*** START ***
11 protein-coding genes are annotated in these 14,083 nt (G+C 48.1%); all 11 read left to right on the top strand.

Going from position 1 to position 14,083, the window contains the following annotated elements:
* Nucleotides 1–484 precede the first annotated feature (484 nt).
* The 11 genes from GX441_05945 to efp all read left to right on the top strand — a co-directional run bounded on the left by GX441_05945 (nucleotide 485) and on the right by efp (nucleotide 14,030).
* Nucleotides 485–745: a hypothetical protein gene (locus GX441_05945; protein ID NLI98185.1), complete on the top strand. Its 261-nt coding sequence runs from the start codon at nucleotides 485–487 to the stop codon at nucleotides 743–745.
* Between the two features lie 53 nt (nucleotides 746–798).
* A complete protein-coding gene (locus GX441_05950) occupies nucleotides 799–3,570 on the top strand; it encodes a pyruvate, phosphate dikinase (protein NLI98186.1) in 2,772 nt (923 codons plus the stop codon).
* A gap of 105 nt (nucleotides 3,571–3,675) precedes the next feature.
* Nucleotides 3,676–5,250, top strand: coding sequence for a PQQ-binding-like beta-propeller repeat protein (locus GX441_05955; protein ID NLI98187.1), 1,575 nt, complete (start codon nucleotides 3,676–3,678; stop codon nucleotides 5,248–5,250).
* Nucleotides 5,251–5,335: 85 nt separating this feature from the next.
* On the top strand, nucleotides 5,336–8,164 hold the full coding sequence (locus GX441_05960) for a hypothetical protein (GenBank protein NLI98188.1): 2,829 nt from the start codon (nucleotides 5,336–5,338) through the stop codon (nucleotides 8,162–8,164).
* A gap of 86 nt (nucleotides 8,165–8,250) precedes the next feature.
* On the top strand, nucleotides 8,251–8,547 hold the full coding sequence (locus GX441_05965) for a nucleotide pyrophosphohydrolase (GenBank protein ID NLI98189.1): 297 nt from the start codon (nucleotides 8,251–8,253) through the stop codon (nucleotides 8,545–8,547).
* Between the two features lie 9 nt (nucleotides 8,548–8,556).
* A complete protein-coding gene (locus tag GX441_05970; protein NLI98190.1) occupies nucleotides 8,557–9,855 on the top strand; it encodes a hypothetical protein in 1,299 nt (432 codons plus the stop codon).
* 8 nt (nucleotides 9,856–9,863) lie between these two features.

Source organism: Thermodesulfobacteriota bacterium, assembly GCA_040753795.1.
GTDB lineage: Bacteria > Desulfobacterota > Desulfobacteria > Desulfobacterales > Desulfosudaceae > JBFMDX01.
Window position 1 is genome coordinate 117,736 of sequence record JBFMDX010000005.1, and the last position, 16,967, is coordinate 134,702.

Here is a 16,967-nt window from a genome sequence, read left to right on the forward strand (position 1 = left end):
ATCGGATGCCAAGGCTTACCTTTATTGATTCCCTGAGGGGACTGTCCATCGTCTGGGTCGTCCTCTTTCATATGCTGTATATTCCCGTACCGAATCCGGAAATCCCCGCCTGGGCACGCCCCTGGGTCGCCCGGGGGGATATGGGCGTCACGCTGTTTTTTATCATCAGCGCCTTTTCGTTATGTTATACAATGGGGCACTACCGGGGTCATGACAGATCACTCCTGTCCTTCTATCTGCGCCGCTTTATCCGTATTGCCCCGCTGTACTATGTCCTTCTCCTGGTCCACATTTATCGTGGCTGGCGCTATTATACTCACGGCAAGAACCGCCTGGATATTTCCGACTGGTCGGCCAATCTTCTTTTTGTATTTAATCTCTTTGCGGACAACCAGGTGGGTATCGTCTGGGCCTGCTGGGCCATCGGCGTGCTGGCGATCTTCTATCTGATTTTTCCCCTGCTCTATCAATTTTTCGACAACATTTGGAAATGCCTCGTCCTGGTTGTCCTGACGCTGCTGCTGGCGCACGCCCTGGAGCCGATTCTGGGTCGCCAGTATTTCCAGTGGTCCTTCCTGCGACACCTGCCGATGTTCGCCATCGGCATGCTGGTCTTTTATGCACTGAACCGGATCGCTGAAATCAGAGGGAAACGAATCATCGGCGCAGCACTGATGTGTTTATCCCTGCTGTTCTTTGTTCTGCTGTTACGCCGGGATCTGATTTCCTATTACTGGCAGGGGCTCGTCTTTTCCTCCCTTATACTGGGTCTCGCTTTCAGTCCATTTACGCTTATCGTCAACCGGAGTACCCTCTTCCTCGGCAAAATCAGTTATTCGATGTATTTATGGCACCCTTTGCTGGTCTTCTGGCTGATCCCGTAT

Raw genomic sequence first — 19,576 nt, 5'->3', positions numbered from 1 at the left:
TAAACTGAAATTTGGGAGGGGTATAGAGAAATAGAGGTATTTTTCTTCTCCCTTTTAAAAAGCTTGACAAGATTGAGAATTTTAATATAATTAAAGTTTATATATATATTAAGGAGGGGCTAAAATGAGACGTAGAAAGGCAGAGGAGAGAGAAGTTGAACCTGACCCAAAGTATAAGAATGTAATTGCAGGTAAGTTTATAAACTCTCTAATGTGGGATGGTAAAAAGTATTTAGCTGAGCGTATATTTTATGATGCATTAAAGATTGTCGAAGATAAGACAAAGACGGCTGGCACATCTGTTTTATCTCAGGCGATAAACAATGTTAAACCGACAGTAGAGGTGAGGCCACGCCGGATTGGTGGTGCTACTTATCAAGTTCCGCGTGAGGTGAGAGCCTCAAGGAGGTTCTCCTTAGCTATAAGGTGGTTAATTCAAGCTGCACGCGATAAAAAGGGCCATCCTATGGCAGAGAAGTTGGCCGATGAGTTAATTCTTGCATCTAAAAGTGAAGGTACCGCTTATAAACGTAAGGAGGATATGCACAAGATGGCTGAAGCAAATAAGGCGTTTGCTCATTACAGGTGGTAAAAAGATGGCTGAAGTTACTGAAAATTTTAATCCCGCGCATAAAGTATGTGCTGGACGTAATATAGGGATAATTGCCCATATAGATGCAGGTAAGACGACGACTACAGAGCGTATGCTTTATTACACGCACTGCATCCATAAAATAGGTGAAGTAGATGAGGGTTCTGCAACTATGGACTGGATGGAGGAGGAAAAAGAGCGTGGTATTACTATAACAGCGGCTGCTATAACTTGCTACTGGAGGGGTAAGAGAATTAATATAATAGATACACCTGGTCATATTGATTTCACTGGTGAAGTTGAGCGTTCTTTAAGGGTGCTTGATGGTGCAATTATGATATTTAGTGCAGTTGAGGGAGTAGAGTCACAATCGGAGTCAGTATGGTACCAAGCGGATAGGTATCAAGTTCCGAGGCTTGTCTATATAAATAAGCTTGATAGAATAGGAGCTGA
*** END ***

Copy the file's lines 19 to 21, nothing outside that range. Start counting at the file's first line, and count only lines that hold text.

Window position 1 is genome coordinate 117,736 of sequence record JBFMDX010000005.1, and the last position, 16,967, is coordinate 134,702.

Here is a 16,967-nt window from a genome sequence, read left to right on the forward strand (position 1 = left end):
ATCGGATGCCAAGGCTTACCTTTATTGATTCCCTGAGGGGACTGTCCATCGTCTGGGTCGTCCTCTTTCATATGCTGTATATTCCCGTACCGAATCCGGAAATCCCCGCCTGGGCACGCCCCTGGGTCGCCCGGGGGGATATGGGCGTCACGCTGTTTTTTATCATCAGCGCCTTTTCGTTATGTTATACAATGGGGCACTACCGGGGTCATGACAGATCACTCCTGTCCTTCTATCTGCGCCGCTTTATCCGTATTGCCCCGCTGTACTATGTCCTTCTCCTGGTCCACATTTATCGTGGCTGGCGCTATTATACTCACGGCAAGAACCGCCTGGATATTTCCGACTGGTCGGCCAATCTTCTTTTTGTATTTAATCTCTTTGCGGACAACCAGGTGGGTATCGTCTGGGCCTGCTGGGCCATCGGCGTGCTGGCGATCTTCTATCTGATTTTTCCCCTGCTCTATCAATTTTTCGACAACATTTGGAAATGCCTCGTCCTGGTTGTCCTGACGCTGCTGCTGGCGCACGCCCTGGAGCCGATTCTGGGTCGCCAGTATTTCCAGTGGTCCTTCCTGCGACACCTGCCGATGTTCGCCATCGGCATGCTGGTCTTTTATGCACTGAACCGGATCGCTGAAATCAGAGGGAAACGAATCATCGGCGCAGCACTGATGTGTTTATCCCTGCTGTTCTTTGTTCTGCTGTTACGCCGGGATCTGATTTCCTATTACTGGCAGGGGCTCGTCTTTTCCTCCCTTATACTGGGTCTCGCTTTCAGTCCATTTACGCTTATCGTCAACCGGAGTACCCTCTTCCTCGGCAAAATCAGTTATTCGATGTATTTATGGCACCCTTTGCTGGTCTTCTGGCTGATCCCGTAT